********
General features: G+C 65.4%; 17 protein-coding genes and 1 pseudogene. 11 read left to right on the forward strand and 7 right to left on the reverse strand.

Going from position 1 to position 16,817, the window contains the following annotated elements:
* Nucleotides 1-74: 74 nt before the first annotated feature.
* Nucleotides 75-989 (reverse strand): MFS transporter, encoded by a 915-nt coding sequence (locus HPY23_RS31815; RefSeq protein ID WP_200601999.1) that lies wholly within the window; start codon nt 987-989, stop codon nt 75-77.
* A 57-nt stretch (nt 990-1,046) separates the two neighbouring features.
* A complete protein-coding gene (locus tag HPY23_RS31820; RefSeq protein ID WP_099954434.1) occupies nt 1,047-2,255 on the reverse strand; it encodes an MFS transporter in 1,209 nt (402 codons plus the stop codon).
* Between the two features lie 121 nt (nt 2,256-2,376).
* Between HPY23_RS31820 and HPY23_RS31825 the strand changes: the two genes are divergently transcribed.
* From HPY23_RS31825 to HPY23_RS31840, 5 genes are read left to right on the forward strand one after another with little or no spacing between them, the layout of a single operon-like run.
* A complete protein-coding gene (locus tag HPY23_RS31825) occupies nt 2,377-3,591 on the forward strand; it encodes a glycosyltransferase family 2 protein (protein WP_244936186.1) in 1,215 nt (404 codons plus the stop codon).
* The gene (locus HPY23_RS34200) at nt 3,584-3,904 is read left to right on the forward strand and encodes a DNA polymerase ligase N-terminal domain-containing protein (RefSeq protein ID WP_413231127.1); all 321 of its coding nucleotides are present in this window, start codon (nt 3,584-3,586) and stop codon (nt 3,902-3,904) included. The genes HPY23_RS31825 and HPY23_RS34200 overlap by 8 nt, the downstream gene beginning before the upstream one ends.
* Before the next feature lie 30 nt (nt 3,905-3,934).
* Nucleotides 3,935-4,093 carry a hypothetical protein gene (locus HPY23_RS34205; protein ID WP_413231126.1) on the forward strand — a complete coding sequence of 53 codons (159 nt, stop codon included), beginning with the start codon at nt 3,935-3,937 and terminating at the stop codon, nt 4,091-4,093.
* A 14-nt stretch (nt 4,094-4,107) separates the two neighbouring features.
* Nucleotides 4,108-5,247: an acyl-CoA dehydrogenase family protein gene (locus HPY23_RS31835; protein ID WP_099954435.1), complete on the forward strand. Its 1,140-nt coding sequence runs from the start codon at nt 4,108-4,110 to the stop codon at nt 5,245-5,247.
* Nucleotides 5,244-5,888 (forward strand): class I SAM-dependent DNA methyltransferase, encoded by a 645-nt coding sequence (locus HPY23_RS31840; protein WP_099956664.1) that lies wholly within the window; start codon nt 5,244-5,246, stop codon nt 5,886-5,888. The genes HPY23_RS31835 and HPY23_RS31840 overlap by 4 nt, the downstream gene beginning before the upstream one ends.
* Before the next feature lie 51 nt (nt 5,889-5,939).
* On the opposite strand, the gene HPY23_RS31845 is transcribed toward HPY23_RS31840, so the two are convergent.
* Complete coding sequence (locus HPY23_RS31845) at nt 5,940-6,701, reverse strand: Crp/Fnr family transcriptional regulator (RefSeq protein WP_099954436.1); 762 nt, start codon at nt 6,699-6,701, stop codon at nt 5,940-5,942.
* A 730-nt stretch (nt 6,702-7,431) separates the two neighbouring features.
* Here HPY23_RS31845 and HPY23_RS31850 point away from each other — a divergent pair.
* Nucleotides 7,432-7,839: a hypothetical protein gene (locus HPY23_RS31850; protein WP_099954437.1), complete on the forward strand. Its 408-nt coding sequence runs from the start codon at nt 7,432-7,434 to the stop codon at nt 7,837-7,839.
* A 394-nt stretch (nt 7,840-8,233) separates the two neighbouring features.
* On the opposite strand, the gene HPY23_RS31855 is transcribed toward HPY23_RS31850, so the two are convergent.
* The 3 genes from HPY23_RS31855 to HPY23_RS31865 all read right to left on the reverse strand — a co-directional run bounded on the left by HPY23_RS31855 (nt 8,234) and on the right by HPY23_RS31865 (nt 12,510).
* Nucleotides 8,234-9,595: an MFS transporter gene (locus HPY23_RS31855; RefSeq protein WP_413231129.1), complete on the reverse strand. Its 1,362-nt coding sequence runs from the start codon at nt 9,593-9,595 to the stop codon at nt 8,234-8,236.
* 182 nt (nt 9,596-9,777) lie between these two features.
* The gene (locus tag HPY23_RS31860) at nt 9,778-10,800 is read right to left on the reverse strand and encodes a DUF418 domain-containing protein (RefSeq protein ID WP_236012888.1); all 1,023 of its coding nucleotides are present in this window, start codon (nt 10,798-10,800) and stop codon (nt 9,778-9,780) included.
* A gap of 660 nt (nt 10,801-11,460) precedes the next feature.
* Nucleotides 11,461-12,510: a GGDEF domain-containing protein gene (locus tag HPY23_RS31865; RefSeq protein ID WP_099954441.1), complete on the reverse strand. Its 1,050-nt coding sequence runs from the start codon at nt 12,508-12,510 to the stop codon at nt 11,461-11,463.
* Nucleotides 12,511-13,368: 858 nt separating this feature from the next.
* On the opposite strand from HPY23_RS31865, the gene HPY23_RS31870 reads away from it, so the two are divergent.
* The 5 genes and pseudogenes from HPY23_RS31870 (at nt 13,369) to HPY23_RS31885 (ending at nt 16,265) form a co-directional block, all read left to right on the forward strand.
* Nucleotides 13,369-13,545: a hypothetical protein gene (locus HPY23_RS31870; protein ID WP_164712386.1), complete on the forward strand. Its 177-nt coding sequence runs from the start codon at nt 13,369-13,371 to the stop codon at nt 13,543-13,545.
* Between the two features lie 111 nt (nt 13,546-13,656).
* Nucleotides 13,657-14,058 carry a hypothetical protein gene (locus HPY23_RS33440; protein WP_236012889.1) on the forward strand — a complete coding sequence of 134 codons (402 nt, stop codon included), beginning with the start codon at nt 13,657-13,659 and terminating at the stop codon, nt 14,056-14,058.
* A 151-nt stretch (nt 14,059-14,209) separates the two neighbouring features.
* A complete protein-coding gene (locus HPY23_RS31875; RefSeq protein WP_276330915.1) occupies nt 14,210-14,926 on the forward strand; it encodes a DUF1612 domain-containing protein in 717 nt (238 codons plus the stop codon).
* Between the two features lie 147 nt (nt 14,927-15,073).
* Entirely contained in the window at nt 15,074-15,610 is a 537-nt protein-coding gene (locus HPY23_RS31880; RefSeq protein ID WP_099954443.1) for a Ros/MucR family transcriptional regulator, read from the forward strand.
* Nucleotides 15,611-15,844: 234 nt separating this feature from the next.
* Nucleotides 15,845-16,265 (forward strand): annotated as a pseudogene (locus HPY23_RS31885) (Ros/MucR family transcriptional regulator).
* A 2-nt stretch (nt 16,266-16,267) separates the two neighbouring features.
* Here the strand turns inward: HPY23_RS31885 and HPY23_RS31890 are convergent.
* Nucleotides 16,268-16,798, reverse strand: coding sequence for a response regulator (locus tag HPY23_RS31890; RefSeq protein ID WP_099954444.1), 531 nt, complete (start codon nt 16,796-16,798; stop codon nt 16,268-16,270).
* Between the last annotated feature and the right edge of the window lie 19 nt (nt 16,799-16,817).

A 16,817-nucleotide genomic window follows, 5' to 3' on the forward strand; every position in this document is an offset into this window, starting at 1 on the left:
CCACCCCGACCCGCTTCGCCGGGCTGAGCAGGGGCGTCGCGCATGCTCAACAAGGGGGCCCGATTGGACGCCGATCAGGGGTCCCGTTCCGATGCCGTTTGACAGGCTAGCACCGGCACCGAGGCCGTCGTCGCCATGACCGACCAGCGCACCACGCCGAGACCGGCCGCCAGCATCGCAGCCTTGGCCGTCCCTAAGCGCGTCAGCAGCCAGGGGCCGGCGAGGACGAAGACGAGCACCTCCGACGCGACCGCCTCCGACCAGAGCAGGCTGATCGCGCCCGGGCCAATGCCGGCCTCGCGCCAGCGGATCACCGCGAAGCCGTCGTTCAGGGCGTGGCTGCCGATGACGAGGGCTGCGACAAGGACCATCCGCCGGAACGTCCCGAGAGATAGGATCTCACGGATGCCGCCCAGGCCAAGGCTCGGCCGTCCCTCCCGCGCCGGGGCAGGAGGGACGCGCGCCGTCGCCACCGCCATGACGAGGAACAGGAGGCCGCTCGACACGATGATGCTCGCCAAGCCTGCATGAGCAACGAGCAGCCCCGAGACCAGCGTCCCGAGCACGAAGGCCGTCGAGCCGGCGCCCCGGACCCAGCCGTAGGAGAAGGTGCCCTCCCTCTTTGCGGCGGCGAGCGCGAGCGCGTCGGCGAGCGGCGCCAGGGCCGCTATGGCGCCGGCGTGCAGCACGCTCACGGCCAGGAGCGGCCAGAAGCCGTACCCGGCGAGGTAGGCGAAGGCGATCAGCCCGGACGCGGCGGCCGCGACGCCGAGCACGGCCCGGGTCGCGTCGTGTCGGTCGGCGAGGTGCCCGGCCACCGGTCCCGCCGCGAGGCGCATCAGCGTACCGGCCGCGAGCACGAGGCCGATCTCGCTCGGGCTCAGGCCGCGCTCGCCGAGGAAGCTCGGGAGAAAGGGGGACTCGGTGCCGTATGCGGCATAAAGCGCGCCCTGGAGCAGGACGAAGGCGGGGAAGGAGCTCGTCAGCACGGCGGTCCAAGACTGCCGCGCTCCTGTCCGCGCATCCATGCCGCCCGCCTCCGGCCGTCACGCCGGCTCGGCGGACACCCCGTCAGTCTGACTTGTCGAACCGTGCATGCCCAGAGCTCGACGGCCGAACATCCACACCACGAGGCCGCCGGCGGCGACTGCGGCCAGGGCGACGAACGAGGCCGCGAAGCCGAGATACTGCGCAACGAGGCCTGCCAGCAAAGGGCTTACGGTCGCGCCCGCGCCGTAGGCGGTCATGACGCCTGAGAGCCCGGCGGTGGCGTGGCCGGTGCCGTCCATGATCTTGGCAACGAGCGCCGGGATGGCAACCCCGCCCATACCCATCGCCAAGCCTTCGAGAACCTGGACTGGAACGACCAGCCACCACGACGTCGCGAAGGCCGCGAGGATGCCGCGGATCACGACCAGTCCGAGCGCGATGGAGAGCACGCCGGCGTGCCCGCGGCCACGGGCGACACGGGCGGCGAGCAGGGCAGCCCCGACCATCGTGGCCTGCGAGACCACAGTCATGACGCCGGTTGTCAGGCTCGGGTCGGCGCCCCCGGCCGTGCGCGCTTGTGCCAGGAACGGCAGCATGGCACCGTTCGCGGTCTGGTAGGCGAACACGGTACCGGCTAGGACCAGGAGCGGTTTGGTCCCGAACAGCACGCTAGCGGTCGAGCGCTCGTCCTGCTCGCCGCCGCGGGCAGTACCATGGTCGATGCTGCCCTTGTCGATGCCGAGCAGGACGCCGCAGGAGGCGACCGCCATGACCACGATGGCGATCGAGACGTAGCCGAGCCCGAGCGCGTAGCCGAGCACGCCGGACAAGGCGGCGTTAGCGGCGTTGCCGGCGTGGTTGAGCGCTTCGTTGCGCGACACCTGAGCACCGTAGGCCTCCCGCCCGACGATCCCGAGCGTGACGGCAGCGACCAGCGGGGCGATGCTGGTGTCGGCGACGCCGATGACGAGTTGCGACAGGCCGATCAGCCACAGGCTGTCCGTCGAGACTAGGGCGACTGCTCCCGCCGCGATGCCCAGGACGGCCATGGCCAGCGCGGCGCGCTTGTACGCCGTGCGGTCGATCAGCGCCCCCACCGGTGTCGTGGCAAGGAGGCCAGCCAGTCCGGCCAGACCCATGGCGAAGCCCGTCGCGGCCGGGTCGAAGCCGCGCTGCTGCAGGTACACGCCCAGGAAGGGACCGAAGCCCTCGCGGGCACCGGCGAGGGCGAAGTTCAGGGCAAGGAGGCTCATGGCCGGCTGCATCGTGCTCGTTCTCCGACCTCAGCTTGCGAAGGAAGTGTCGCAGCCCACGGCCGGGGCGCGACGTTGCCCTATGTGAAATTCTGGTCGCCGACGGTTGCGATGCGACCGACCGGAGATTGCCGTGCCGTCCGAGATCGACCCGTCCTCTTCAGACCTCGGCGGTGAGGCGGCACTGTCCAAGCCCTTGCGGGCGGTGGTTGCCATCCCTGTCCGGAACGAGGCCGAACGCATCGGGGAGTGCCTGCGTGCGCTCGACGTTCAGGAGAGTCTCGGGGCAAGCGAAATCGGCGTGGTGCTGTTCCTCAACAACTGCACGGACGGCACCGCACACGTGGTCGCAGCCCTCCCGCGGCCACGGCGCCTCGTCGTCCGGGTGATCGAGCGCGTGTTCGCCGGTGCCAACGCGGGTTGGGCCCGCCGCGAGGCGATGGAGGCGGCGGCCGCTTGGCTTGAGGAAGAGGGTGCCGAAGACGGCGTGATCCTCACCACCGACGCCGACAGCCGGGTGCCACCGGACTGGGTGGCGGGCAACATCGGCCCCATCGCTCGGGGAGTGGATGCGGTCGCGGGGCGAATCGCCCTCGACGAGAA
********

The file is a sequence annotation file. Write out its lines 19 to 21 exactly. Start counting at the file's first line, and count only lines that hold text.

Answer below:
* Complete coding sequence (locus HPY23_RS31845) at nt 5,940-6,701, reverse strand: Crp/Fnr family transcriptional regulator (RefSeq protein WP_099954436.1); 762 nt, start codon at nt 6,699-6,701, stop codon at nt 5,940-5,942.
* A 730-nt stretch (nt 6,702-7,431) separates the two neighbouring features.
* Here HPY23_RS31845 and HPY23_RS31850 point away from each other — a divergent pair.